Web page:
Patient characteristics at study start are shown in Table 1 for 45,967 patients in the study population. The average patient age was 64 yr. Approximately half of the population was female, and about 48% had diabetes as the cause of ESRD. Whites made up 59%, Blacks 35%, and Asian Americans, Native Americans, and others each 2 to 3% of the population. Table 2 shows the percent of patients having any of 18 comorbidities reported, ranked from the most frequent (about 54% had diabetes) to least frequent (0.3% had reported AIDS). All analyses were adjusted for these patient characteristics and comorbidities. The numbers of patients in each URR and body-size groups are shown in Table 3. Compared with the overall grouping into tertiles (33%) by body size, the highest dose level (URR >75%) was over-represented with small-sized patients (44%), and the lowest dose level (URR <60%) was over-represented with large-sized patients (44%).

Table 3:
Number of patients and relative riska (RR) for patients in each urea reduction ratio (URR) and body-size group

To minimize this confounding of URR by body size, Figure 1 shows the annual adjusted death rates by dose category (URR) for small, medium, and large body-size groups by tertile of BMI. The size of each data point reflects the number of patients in each group. At any URR level, patients with lower BMI had a higher mortality risk. In each of the three body-size groups by BMI, the 1-yr adjusted death rate was lower with higher URR dose. The highest annual death rate (42 per 100 patient-years for small patients with URR <60%) was more than twofold higher than that for the patient subgroup with the smallest annual death rate (16 per 100 patient-years for large patients with URR >75%).

Figure 1. :
Annual adjusted death rates by urea reduction ratio (URR) dialysis dose category for small, medium, and large body size by body mass index (BMI) tertile. Death rates are adjusted for age, race, gender, diabetes, year of incidence, and 18 comorbid conditions. The size of data points corresponds with the sample size in each group. In addition to the measured URR, the x-axis also indicates approximate single-pool and equilibrated Kt/V values. *P < 0.05 compared with the next lower URR category.

Correspondingly, the relative mortality risks for patients in each URR by body-size group provide similar results as shown in Table 3. At any URR level, the lowest BMI group had the highest mortality, being 19% higher on average than the middle BMI group and 42% higher than the large BMI group (P < 0.0001 each). The mortality risk was lower with higher URR in each of three body-size groups by BMI. Three linear models for relative mortality risk by URR found per 5% higher URR a decreased relative risk (RR) by 17%, 17%, and 19% among small, medium, and large BMI groups, respectively (P < 0.0001 for each group). Patients treated with URR >75% had a 10 to 19% lower RR than patients treated in the next lower URR group of URR 70 to 75% in the three body-size groups. This comparison of the two highest URR groups was statistically significant for the medium (P = 0.0002) and small (P = 0.004) BMI groups and overall when adjusted for body size (P < 0.0001). The large body-size group had a 10% lower risk at URR >75% than the next lower group, but this difference was not statistically significant (P = 0.15). Adjusting for the same demographic and comorbid conditions plus BMI revealed a steeper gradient of RR by URR ranges than when BMI was removed from the adjustments as shown in the right columns of Table 3. When analyzing mortality risk by URR as a continuous variable, the RR was 17% lower per 5% higher URR in the fully adjusted model and 15% lower per 5% higher URR when BMI was removed from the model. Linear trend analyses with an interaction between dose and body size showed no significant difference in the RR for dose among the three body-size groups (P = 0.58).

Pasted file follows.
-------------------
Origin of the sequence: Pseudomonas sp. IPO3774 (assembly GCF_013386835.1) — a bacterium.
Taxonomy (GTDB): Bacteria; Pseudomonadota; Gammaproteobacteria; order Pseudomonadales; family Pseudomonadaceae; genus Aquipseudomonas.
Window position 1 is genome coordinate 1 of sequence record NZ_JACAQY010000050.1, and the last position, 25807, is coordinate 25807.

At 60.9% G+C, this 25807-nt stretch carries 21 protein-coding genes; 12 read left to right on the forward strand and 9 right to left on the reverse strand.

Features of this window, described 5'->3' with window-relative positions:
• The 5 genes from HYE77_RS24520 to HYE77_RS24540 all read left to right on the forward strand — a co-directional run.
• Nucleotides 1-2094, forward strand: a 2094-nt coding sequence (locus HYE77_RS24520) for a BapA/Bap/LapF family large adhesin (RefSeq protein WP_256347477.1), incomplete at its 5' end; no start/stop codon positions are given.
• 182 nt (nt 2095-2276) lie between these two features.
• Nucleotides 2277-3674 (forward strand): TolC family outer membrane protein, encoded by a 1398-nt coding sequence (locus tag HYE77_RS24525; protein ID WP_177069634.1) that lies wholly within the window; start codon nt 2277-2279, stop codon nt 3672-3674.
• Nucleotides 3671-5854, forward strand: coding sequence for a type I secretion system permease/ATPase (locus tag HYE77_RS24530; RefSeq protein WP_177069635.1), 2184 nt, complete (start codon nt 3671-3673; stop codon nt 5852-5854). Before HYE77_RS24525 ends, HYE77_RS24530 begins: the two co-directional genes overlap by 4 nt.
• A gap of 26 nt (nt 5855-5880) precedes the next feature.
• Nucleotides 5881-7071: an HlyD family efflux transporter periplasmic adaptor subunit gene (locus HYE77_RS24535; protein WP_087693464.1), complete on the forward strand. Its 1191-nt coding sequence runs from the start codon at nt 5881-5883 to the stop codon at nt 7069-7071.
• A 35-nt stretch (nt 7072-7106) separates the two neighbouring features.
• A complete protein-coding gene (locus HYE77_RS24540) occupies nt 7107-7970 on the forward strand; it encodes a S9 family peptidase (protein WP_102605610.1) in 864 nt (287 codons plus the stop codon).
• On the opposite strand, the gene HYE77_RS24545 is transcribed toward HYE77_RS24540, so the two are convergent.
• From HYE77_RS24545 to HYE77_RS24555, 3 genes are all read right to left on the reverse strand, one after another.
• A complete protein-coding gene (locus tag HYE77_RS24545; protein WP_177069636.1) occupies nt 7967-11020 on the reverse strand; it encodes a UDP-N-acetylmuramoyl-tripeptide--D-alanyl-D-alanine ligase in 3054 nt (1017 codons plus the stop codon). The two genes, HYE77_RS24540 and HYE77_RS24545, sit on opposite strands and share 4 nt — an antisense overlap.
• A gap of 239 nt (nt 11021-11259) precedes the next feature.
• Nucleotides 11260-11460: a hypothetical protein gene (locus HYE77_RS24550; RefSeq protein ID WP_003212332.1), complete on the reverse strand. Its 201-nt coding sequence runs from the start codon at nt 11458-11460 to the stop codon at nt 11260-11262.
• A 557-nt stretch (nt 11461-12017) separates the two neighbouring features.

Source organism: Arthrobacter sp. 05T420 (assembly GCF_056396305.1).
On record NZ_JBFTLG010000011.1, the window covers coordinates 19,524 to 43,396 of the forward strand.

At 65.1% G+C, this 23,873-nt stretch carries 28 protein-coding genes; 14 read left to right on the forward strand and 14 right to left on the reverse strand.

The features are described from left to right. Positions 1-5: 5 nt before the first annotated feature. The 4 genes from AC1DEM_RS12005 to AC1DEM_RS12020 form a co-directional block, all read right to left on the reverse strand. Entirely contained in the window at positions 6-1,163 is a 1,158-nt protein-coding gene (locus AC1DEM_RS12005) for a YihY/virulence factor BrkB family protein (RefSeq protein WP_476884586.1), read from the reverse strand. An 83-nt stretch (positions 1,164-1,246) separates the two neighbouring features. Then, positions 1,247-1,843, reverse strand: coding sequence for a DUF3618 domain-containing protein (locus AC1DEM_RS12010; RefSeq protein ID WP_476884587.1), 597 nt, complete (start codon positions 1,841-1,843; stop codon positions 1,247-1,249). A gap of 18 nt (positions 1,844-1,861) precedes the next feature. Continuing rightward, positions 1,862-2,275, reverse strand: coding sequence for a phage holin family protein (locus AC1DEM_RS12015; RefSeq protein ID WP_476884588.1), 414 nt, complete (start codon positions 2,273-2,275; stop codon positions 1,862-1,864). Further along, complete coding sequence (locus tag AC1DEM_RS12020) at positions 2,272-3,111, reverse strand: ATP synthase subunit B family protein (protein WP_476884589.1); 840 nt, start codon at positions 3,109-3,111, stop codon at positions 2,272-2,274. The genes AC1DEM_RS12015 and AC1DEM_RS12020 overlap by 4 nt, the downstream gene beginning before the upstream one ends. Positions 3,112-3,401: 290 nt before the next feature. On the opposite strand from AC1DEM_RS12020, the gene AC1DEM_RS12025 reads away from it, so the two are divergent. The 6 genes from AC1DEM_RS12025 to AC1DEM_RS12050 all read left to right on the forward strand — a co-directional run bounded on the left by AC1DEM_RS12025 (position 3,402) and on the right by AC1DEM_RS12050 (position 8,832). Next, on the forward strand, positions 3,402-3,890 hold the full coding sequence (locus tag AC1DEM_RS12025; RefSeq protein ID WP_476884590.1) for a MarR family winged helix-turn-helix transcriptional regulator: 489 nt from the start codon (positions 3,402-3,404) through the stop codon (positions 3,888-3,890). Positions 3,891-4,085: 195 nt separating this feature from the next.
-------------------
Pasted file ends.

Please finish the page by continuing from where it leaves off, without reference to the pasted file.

The analyses by TBW groups showed similar results except at the highest tertile. The large TBW group showed no downward trend for URR >75% compared with the URR group of 70 to 75% (RR, 1.05; P = 0.55). In all groups, 70 to 75% had significantly lower RR than the URR group of 65 to 70%. This significant difference continued in the next higher URR category (>75%) for the tertile with the lowest TBW.

The analyses performed on the basis of BMI were each significantly more predictive of mortality than the analyses performed on the basis of TBW (P < 0.0001). There was little difference between weight and BMI in predicting mortality. Other sensitivity analyses without adjustment for comorbid conditions also showed similar results to those reported here. When using BMI groups in quartiles, the results were similar. The highest BMI quartile showed the lowest risk for the URR >75% group as compared with the 70 to 75% group (RR, 0.92; P = 0.27).

Additionally, adjusting for the same demographic and comorbid conditions plus body weight and height revealed a steeper gradient of RR by URR ranges similar to the BMI adjustment as shown in the second to the rightmost column of Table 3. In this analysis, the URR >75% group showed a 14% lower mortality risk compared with the 70 to 75% group (RR, 0.86; P < 0.0001). The analysis suggests that weight/height is significantly (P < 0.0001) more predictive of survival than is BMI (weight/height2).